Missing a court date can result in further criminal charges being laid against an accused person. Failure to appear in court as required is a violation of the law which may result in an arrest warrant, fines, and other sanctions. A failure to appear charge will remain as an additional criminal offence in situations where the underlying charges are subsequently withdrawn or the accused is found not guilty. The legal duty to appear can arise from a summons, a promise to appear, an Undertaking, or a Recognizance.
It is very important to ensure you are aware of and attend at all court dates, times and locations. What happens if you miss a court date? Typically, when an accused person misses a court appearance the presiding justice will issue a warrant for their arrest. In some situations the justice may extend a courtesy to the accused and issue a ‘bench warrant with discretion’. If you have missed your court date it is important that you find out if a bench warrant was issued “with” or “without discretion”. The difference between a bench warrant and a bench warrant with discretion is important. The police will not need to arrest an accused on a discretionary bench warrant but will have to arrest the accused on a bench warrant without discretion.
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When the justice issues a bench warrant with discretion this means the matter has been adjourned to another date and if the accused appears at that time the warrant is cancelled. When a justice issues a bench warrant without discretion he is ordering the police to arrest the accused for failing to appear in court. It may be possible to have the warrant rescinded if it is one or two days after it has been issued. This will depend on when the warrant was issued and if it is still in the courthouse. If you have just realized you missed a recent court date, and the appearance was within the last one or two days, it is important to get in contact with the court immediately. Once the order has left the courthouse, the only way that it will be removed from the police radar is for the warrant to be executed- The accused must be arrested on the warrant and processed.
In most cases, once the accused has been arrested he or she will be charged with failure to appear in court. However, in some instances a defence lawyer may be able to persuade the officers not to lay the charges. If you have missed a court date and a warrant has been issued for your arrest it is in your best interest to contact legal counsel as soon as possible. Ordinarily the only way to deal with an outstanding bench warrant is for the accused to surrender himself to the police. The accused will be held for a bail hearing whether they are charged with Failure to Appear or not since the bench warrant dictates that the person be brought before the presiding judge of the Court where the accused failed to appear. In some situations the accused’s previous bail conditions will remain the same and he will be released on the failure to appear charge. In other situations the accused may be required to comply with more restrictive bail conditions in relation to the underlying charge.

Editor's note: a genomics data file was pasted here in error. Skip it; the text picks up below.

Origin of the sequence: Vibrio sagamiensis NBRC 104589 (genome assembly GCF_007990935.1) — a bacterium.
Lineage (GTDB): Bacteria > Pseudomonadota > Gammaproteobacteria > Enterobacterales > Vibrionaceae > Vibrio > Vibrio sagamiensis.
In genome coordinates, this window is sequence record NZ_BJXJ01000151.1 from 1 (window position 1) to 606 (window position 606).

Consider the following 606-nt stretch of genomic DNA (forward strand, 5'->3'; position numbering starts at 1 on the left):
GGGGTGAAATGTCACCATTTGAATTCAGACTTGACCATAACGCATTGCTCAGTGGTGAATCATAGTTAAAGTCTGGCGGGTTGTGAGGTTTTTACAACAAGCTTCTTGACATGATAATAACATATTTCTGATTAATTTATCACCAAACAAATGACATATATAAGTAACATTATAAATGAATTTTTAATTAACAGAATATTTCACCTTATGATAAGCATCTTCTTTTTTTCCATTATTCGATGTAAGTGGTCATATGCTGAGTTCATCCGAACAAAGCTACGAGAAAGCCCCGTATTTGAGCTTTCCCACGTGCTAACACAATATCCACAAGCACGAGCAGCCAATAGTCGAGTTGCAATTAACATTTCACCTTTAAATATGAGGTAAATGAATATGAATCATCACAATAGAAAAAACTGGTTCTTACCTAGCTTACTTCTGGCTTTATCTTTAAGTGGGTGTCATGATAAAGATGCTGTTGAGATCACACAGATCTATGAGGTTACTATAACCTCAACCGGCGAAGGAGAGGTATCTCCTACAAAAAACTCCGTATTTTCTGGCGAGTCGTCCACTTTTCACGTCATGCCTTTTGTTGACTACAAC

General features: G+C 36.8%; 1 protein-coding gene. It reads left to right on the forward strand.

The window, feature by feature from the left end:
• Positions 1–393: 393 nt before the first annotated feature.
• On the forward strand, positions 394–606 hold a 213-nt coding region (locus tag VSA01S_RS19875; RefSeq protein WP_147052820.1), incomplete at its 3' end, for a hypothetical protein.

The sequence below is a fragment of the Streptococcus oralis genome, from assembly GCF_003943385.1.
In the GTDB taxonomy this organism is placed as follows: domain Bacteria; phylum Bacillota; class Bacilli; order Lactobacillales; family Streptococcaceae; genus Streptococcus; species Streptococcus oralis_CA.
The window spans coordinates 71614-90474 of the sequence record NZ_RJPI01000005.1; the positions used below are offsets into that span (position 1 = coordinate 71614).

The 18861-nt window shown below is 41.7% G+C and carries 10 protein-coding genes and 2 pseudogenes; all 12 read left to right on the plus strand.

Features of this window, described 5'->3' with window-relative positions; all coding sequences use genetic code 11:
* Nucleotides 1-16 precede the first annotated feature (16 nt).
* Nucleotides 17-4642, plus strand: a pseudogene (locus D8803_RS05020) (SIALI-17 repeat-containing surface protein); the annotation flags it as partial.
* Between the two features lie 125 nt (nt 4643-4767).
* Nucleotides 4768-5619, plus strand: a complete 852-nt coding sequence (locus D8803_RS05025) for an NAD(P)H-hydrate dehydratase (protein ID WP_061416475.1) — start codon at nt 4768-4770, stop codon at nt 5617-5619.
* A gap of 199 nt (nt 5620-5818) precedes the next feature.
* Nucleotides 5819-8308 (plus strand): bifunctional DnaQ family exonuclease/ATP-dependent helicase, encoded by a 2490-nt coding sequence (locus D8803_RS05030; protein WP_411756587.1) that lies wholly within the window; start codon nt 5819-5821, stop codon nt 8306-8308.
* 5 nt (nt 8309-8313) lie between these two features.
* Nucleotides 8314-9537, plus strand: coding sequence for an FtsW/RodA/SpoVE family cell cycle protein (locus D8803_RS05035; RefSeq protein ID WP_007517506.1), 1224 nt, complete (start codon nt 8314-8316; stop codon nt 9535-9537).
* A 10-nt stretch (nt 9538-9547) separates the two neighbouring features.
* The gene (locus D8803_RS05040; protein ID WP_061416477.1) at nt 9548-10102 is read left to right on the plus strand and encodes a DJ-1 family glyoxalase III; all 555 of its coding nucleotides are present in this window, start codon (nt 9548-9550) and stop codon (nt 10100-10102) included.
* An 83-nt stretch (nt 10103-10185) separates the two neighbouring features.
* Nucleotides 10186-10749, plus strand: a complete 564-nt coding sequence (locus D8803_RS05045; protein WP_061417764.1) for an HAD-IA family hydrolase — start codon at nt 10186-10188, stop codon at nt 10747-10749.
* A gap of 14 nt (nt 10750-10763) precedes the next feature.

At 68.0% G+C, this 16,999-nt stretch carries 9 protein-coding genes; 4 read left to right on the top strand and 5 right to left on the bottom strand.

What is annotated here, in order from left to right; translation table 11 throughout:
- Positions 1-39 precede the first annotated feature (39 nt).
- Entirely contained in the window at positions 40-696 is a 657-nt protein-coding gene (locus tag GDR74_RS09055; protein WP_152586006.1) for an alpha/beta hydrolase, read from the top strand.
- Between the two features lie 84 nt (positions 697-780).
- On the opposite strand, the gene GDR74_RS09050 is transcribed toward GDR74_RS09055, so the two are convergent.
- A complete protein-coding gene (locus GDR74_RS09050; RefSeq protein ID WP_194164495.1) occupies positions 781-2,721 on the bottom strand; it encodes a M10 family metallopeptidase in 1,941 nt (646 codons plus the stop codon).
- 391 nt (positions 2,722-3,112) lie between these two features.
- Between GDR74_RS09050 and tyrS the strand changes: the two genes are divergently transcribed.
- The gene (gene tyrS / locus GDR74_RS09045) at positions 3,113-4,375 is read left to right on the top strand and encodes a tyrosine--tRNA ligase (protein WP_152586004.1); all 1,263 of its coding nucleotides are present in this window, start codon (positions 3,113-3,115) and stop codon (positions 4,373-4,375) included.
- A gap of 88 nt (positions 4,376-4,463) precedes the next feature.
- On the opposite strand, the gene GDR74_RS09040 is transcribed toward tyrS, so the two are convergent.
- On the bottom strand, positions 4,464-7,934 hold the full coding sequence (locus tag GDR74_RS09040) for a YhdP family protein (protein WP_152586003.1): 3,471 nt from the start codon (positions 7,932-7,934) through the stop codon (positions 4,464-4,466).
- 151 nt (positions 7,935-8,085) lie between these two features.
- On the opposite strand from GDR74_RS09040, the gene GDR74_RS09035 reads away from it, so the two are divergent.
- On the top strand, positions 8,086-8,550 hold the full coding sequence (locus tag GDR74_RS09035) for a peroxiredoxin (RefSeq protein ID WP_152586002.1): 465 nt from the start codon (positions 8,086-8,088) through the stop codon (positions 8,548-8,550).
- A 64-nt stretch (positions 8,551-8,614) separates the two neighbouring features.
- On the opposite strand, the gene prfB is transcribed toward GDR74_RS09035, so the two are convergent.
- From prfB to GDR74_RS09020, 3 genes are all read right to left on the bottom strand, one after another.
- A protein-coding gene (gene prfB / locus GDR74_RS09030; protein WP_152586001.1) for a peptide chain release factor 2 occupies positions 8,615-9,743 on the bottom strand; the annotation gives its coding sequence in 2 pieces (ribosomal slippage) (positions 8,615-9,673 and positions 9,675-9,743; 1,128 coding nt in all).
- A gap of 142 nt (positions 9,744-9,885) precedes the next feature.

After being released on bail the “Failure to Appear” charge will go forward in the same fashion as other criminal charges. The prosecution must then prove the charge in order to secure a conviction. The offence of failure to appear in court includes a mental element. The accused must have intended to miss the court appearance. This means the Crown must prove that the accused knew he was supposed to attend court and freely choose not to. If the accused forgot the court date the Crown may not be able to prove the mental element of the offence. In some situations the court may accept a reasonable excuse as to why the court appearance was missed. The excuse must be serious- Mild illness or a meeting will not ordinarily suffice, but hospitalization or medical emergencies will.
The consequences of a failure to appear charge can be serious. There are various dispositions available to a Court that convicts an accused person in these circumstances. The disposition may reflect the nature of the court appearance missed. For instance, it is more serious to miss a court appearance on a trial date than it would be to miss an appearance of an administrative nature. The most significant impact of a conviction for failure to appear is that it will be considered as a factor mitigating in favour of detention at future bail hearings. In almost all cases, where an individual is convicted of Failure to Appear in court, they will receive a criminal conviction and criminal record. If you have been charged with failure to appear in court, contact Kostman and Pyzer, Barristers, to ensure your best defence.